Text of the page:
Save Ink with Efficient Typefaces: Here’s How
Printer ink is widely known in popular culture for being one of the most expensive liquid products in the world, commanding prices of upwards of $3,000 per gallon — more costly than many vintage champagnes. It therefore comes as no surprise that consumers are constantly exploring opportunities to save on their printer ink expenses, especially if most of what they print are just text documents or items in monochrome.
To avoid the high market prices of printer ink products, many consumers rely on alternative products like high-quality re-manufactured ink cartridges, which are basically empty cartridges refilled with suitable replacement ink. There are also newly manufactured compatible ink cartridges, which are produced by third-party suppliers.
Other people also take advantage of the benefits of buying XL cartridges, which typically last longer than regular cartridges and cost less over the long term. Despite its name, XL cartridges are not larger in size compared to regular cartridges. The “XL” simply means that the cartridge is filled with more ink and produces a higher page yield compared to a regular ink cartridge.
Choosing the right typeface or font can help you save ink
Another ink-saving technique you might want to explore is using ink-efficient typefaces for printing your documents. You might have heard about how, in 2014, a then 14-year old Pittsburgh student named Suvir Mirchandani estimated that the U.S. federal and state governments could save as much as $394 million a year if agencies printed documents using the Garamond typeface. While the accuracy of the savings figure has since been questioned by a number of observers, the fact remained that some typefaces and fonts can indeed help consumers save their printers’ precious juice. In this article, we’ll provide a few tips on how you can take advantage of them.
Use economical typefaces
If you need to use a sans-serif typeface, consider choosing a specific one called Ecofont. A sans-serif typeface is one that does not finish off with small jutting projections (called serifs) at the end of their strokes. When you hear “sans-serif,” think of typefaces “without serifs” such as Arial and Verdana, as opposed to variants like Times New Roman.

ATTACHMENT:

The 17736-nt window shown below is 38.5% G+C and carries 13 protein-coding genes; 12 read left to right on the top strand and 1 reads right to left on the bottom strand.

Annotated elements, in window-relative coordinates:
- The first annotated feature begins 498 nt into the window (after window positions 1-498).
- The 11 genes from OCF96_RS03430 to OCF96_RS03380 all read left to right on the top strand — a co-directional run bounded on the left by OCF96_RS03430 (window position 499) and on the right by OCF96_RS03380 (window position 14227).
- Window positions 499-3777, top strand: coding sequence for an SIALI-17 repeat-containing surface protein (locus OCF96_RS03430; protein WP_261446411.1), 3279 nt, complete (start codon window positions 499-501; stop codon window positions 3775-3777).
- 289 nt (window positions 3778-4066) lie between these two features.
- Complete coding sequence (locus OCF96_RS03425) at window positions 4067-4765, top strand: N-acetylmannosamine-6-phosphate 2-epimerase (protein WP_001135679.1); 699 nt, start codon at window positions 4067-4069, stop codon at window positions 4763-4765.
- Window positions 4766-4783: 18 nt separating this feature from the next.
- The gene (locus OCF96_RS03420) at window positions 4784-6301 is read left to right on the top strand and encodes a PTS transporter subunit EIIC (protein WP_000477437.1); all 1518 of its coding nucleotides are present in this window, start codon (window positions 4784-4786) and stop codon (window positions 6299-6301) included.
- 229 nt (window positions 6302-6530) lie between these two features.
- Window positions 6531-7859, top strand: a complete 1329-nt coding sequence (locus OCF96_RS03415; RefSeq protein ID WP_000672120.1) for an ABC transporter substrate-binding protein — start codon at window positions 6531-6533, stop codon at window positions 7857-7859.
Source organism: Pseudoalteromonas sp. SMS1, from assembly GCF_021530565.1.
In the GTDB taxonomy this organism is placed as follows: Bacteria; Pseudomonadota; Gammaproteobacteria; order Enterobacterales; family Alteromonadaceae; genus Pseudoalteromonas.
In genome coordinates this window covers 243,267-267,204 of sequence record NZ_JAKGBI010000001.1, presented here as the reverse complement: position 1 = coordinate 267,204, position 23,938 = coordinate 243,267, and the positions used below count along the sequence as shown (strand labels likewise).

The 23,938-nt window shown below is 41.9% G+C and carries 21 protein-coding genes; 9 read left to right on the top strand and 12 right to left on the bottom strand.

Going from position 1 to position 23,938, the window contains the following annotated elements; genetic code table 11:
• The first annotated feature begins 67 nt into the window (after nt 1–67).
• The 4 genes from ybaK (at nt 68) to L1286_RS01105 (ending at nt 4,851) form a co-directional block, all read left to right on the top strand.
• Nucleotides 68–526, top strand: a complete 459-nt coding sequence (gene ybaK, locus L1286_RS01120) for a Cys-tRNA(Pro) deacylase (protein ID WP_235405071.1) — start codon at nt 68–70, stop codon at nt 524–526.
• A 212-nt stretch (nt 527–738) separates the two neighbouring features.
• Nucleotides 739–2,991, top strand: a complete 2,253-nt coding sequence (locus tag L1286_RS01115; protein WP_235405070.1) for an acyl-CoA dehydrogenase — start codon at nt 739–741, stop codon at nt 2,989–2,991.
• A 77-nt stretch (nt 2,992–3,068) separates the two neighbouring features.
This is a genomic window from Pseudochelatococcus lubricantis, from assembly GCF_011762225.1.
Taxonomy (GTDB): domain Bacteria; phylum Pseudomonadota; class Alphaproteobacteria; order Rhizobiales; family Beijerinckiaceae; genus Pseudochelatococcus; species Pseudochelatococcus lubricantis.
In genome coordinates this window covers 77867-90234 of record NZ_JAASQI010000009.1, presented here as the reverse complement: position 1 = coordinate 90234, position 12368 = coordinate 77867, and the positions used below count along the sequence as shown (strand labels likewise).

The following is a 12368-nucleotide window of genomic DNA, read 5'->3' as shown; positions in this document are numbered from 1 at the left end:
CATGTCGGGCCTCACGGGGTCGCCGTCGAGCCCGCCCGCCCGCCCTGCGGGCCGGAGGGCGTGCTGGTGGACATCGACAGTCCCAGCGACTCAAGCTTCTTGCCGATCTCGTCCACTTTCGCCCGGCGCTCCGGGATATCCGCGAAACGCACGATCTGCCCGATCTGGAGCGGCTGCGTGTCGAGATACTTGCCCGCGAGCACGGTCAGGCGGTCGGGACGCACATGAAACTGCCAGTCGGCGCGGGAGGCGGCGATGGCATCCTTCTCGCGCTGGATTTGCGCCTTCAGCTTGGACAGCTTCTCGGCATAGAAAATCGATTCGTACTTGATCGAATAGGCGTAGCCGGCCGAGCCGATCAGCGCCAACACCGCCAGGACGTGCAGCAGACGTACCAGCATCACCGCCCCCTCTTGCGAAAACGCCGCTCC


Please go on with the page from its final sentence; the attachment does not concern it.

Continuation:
Developed by Spranq, a Dutch company founded in Utrecht, the Netherlands, Ecofont is based on the Vera Sans typeface family and features small holes along the length of the letters, numerals, and symbols.
Provided that the text is printed using standard sizes like 11 or 12 points, Ecofont’s holes won’t be visible on the printed document itself. Since these holes represent surface areas where ink is not used, consumers can expect to use 20% less ink compared to when they print using normal Vera Sans fonts.
There are other similar economical typefaces out there like the Ryman Eco, which is made up of thin lines. It’s a beautiful, minimalist typeface that uses an average of 33% less ink compared to standard typefaces and fonts.
Also consider Century Gothic
Another ink-efficient sans-serif typeface you can use is Century Gothic, which was favored by the University of Wisconsin – Green Bay in 2010 to be their default typeface for all their printing needs. The school calculated that the typeface uses 30% less ink compared to Arial.
The Century Gothic typeface features thin letters, numerals, and symbols, which make it ideal for use by individuals and organizations that are hoping to achieve minimal printer ink usage. Its clean and simple design also makes it highly legible.
There’s a caveat, though: Century Gothic is wider than most fonts at the same point size, so the text output tends to occupy more room on documents. Try setting the typeface at a smaller point size to accommodate more text per page.
Use Garamond, Times New Roman, and Courier if you need a serif font
As for serif typefaces, consider ol’ reliable ones like Garamond and Times New Roman. These classic typefaces feature thin designs that also allow for minimal ink usage. The Garamond typeface family comprises a number of beautiful free fonts, some of which have even been used on popular written works like the Harry Potter novels. A Garamond font was also the subject of Mirchandani’s study.
If you’re looking for another easy-to-read serif typeface for use in your documents, also consider Courier, which not only produces thin letters, numerals, and symbols, but also make them come out large and wide. Take note, however, that this typeface is designed to resemble the output of a mechanical typewriter, so it might not necessarily meet your style or design requirements every time.
Printer ink can be expensive. That’s a given. However, there are clever ways to get around this price problem, and one of them is by choosing an ink-efficient typeface. This is especially advantageous for businesses or organizations that produce large volumes of printed documents. Nevertheless, even if you’re simply an individual trying to save a bit of ink for your home printer, those few hundred dollars of savings every year can eventually add up and make a difference.